Head Of Technical Advisory Unit
What does your job entail?
I assess the main technical and technology related issues facing Northern Ireland businesses and help them to address these. In some cases that means looking at how companies can take advantage of an opportunity, in others it’s advising them how to comply with extensive EU technical legislation at minimal cost.
I also manage a highly professional team of engineers, scientists and programme managers to deliver technical advice and innovative solutions to businesses. Our overall aim is to ensure businesses are able to operate efficiently, effectively and improve their profitability.
Is it 9-5?
A typical day tends to be from 8.15am to 5.30pm, but frequently I find myself working outside these times. I like to think of myself as a helpful and approachable person so very often my official working day can be spent in impromptu meetings with businesses or colleagues to discuss issues or progress on a complicated project.
I really enjoy this people focused aspect of my work so I don’t mind too much that I then spend several evenings and parts of weekends catching up on emails or reading reports.
How did you get into this line of work?
I was the sort of child who, much to his mother’s dismay, had dismantled his brand new bicycle on the same day he became its proud owner! That mechanical aptitude and an enjoyment of the maths and science subjects got me interested in engineering.
Outline your career to date?
As a student I worked with the highly successful BE Aerospace. I really enjoyed working there and had the luxury of spending my core 9-5 time in the design office as a student engineer, with overtime spent on the shop floor seeing the designs become a reality. This confirmed that engineering was the right profession for me.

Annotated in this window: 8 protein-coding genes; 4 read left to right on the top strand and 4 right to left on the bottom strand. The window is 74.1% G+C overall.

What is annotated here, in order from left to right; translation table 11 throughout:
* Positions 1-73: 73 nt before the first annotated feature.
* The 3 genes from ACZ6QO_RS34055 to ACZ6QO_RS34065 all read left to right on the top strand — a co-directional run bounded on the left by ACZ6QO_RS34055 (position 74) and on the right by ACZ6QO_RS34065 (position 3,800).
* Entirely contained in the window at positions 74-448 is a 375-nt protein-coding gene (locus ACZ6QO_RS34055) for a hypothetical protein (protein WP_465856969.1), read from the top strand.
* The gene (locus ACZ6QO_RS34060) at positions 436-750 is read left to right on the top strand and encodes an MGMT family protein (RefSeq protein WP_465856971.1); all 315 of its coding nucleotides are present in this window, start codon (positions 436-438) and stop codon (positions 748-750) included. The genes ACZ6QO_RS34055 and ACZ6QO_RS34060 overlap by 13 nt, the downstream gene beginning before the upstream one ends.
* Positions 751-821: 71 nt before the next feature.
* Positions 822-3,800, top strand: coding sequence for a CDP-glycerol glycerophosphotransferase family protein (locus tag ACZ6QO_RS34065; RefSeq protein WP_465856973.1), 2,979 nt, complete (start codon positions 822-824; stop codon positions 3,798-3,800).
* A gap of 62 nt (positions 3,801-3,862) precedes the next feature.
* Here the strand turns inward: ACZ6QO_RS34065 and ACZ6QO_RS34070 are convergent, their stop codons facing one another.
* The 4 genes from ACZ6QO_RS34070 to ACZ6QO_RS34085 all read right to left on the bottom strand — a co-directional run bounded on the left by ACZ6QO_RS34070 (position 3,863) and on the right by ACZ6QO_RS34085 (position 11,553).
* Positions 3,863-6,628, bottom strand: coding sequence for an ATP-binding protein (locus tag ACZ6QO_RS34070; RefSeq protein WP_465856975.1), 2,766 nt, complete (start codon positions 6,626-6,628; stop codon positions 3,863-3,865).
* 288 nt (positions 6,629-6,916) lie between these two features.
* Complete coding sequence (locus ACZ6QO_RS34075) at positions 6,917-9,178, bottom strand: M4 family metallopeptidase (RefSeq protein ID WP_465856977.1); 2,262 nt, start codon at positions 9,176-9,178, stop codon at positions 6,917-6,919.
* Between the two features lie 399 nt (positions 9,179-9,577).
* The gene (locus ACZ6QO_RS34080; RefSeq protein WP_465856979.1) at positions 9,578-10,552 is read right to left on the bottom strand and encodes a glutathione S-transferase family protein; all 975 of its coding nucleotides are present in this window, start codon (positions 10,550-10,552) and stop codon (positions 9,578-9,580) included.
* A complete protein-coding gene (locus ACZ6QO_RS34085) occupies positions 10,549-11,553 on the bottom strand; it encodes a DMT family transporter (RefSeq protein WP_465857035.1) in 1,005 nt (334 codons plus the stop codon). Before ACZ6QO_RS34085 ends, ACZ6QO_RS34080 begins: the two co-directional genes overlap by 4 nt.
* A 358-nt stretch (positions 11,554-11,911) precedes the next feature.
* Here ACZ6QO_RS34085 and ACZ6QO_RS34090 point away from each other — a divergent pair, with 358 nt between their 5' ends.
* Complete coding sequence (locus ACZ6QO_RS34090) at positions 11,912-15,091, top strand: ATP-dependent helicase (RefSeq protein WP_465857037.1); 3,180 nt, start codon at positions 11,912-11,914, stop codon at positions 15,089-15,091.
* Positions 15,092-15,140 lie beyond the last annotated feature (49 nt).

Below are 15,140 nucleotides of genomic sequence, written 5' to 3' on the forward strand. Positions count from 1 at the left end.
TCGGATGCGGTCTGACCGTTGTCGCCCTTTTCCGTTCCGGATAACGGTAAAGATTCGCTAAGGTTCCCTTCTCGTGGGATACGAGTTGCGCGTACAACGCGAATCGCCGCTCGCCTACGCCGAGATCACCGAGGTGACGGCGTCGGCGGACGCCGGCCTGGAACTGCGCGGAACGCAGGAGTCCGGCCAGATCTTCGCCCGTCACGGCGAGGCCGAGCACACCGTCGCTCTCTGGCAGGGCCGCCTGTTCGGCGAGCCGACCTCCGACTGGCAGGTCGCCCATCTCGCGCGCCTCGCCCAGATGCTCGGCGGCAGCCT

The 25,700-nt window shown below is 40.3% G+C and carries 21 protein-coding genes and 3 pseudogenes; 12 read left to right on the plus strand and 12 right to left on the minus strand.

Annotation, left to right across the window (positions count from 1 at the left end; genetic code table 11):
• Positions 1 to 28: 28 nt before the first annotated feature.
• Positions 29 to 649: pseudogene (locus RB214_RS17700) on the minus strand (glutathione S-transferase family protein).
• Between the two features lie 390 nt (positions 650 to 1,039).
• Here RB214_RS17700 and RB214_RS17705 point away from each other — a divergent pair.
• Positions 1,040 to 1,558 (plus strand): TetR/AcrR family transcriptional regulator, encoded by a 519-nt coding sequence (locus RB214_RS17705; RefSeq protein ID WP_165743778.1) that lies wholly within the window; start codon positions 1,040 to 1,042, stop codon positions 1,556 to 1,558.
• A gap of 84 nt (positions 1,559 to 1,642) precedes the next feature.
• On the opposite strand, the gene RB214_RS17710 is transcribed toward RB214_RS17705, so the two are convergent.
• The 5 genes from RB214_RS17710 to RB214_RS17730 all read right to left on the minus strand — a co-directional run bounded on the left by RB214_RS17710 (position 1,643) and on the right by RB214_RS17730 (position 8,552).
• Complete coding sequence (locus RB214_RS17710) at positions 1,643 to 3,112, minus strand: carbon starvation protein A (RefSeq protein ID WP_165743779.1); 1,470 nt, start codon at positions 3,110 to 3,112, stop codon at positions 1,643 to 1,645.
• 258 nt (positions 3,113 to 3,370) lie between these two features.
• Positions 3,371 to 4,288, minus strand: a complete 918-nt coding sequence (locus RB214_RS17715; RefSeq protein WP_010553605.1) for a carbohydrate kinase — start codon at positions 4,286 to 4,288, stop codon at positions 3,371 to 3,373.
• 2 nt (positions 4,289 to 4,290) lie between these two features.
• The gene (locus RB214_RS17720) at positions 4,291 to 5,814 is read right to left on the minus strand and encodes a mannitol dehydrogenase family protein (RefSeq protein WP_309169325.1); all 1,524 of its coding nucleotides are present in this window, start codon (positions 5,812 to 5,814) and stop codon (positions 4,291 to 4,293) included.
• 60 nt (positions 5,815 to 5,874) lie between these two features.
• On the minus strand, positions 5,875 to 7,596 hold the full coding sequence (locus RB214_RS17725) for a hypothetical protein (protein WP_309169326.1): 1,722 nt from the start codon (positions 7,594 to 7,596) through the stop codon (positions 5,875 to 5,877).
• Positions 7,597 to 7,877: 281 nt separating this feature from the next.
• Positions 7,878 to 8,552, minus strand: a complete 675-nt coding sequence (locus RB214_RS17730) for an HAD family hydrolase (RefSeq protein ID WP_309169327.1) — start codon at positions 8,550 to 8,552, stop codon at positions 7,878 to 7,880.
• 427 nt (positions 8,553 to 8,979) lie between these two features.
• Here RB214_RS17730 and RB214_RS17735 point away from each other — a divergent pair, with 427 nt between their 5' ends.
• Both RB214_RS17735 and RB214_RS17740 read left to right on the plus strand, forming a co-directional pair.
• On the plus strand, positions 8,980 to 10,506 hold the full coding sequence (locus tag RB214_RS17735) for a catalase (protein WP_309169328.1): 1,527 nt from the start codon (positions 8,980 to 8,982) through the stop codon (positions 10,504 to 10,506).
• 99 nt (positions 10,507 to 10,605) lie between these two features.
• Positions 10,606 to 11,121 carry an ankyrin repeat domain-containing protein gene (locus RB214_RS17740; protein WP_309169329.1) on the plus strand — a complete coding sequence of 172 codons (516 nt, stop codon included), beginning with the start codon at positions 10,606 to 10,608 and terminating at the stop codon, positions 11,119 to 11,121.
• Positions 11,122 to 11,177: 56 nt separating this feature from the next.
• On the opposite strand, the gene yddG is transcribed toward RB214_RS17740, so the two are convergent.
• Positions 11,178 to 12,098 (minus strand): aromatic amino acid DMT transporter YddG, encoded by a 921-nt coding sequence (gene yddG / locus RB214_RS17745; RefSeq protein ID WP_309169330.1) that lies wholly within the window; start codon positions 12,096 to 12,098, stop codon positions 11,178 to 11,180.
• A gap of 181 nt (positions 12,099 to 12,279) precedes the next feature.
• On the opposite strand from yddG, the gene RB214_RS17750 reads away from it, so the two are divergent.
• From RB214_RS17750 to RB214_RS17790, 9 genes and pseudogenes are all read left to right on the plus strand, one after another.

After graduating I worked as a stress engineer in Thales before joining Bombardier, ending up as a senior quality engineer.
In 1992 I joined LEDU as a quality advisor, encouraging small businesses to undertake various quality initiatives such as ISO9000. In 2002 I joined Invest NI as technical executive and in 2006 was appointed head of the Technical Advisory Unit.
Tell us about your qualifications/training.
I studied mechanical engineering under the iconic Professor Gordon Blair at Queen’s University Belfast and graduated in 1983 with a BSc Honours degree in mechanical engineering.
In my first two engineering roles I took part in a professional development programme. It took four years but gave me a sound grounding in engineering and allowed me to go on to secure chartered status with the Institute of Mechanical Engineering. Since joining Invest NI, I’ve continued to engage in training programmes as I really feel that training can add value, but often it’s the on-the-job training that really counts.
What qualities are required for your job - personal and professional?
I deal with some major multi-national companies which are renowned for their research and development, as well as first time inventors. It’s important that I can talk to each person or company in their own language and ensure that I quickly understand the main factors relating to every individual type of project that is presented. Having integrity and being professional are essential qualities. Personally, I find that my years of working in industry really help me to empathise with businesses and see things from their perspective. As the Technical Advisory Unit has 15 staff, people management skills are also very important.
What are the biggest challenges and rewards of your work?
Ensuring we give the best possible advice to businesses, whether it’s relating to intellectual property or interpreting the machinery directive, can be challenging. This can be difficult as the path to securing patents or industry standards can be costly and time consuming.
The rewards are many and varied but overall, the level of innovation and resulting global focus of so many local businesses really makes me proud to be in a position to offer help and support to all those who contact my team.
What do you like to do in your spare time?
I do a fair bit of kayaking including the odd paddle over to Scotland and the Inner Hebrides! I’m lucky to have a nine-year-old son who loves canoeing, cycling and hill walking so family days out can be anything but relaxing! As my wife’s Canadian I’d feel cheated if I didn’t get a ski trip in the early spring.
Tell us an interesting fact about yourself.
I was part of the Northern Ireland K4 kayak crew that won two bronze medal positions in the 1986 Commonwealth Games in Scotland.
Who has inspired you most in your life?
Annalong scout troop leader, Norman Newell, now sadly deceased, was the greatest motivator. He had a fantastic sense of humour, viewed difficult situations as a challenge, made everyday activities fun and always looked on the glass as half full. Above all, he pushed his Scouts to their limits in a way that always got the best out of them. I try to emulate his approach in work, and hopefully to some extent succeed.